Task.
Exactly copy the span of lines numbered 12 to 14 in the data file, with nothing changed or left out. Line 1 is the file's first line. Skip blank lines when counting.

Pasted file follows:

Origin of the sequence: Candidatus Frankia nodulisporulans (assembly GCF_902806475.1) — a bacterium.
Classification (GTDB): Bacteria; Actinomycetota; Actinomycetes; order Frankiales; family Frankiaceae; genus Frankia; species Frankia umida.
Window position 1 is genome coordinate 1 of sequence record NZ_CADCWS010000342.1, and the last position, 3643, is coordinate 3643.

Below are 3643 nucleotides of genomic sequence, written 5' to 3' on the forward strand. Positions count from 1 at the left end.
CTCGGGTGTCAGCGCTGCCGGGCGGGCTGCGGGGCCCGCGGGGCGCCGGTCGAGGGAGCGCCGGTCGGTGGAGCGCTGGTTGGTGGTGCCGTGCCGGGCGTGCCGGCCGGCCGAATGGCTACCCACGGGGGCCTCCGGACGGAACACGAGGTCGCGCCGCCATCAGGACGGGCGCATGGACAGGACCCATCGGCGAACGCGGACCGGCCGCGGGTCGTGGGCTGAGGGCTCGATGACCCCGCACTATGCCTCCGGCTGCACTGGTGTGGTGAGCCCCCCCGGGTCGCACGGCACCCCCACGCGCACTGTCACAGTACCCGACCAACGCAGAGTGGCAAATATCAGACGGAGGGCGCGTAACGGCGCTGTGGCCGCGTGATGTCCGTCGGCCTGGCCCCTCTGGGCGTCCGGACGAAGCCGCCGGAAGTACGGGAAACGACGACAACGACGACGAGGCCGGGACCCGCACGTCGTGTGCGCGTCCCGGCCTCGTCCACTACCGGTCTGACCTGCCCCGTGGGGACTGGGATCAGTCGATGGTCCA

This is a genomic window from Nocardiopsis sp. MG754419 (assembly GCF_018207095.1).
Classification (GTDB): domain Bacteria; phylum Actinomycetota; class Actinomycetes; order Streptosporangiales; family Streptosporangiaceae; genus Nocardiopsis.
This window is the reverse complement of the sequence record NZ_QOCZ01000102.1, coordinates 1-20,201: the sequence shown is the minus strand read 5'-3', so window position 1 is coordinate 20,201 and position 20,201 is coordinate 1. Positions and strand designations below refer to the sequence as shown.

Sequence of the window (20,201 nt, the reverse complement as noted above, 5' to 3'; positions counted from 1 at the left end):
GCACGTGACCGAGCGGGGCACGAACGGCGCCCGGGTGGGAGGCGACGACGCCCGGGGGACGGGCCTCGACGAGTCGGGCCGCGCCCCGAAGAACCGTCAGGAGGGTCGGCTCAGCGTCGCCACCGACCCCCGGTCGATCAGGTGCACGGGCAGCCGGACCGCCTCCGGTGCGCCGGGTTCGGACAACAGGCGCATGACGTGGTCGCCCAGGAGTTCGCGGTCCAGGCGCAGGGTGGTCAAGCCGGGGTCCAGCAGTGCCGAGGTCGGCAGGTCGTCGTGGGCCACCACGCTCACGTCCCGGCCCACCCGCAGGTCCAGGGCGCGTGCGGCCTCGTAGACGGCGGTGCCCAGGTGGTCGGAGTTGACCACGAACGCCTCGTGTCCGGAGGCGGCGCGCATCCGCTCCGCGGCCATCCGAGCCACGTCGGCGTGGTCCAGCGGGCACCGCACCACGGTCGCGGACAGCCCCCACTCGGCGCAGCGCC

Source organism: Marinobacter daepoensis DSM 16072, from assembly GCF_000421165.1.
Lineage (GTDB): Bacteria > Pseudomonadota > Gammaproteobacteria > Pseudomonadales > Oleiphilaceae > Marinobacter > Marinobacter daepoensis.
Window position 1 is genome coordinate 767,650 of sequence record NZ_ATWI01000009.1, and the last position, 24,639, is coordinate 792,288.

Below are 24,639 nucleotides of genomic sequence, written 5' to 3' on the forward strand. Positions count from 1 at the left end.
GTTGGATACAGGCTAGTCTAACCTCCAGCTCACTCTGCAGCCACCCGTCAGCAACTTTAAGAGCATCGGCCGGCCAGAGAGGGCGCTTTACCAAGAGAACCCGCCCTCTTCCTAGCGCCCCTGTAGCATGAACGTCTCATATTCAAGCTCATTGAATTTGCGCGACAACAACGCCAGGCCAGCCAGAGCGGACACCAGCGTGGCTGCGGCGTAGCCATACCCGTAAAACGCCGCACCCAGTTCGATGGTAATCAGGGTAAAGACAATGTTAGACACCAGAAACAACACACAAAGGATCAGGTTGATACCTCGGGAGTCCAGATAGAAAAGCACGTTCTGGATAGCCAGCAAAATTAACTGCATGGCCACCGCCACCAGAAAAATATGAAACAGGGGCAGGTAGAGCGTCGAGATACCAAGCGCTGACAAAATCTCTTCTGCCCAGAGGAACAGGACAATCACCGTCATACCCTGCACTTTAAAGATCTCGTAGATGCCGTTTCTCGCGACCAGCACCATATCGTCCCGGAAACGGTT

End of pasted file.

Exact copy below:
Lineage (GTDB): Bacteria > Pseudomonadota > Gammaproteobacteria > Pseudomonadales > Oleiphilaceae > Marinobacter > Marinobacter daepoensis.
Window position 1 is genome coordinate 767,650 of sequence record NZ_ATWI01000009.1, and the last position, 24,639, is coordinate 792,288.

Below are 24,639 nucleotides of genomic sequence, written 5' to 3' on the forward strand. Positions count from 1 at the left end.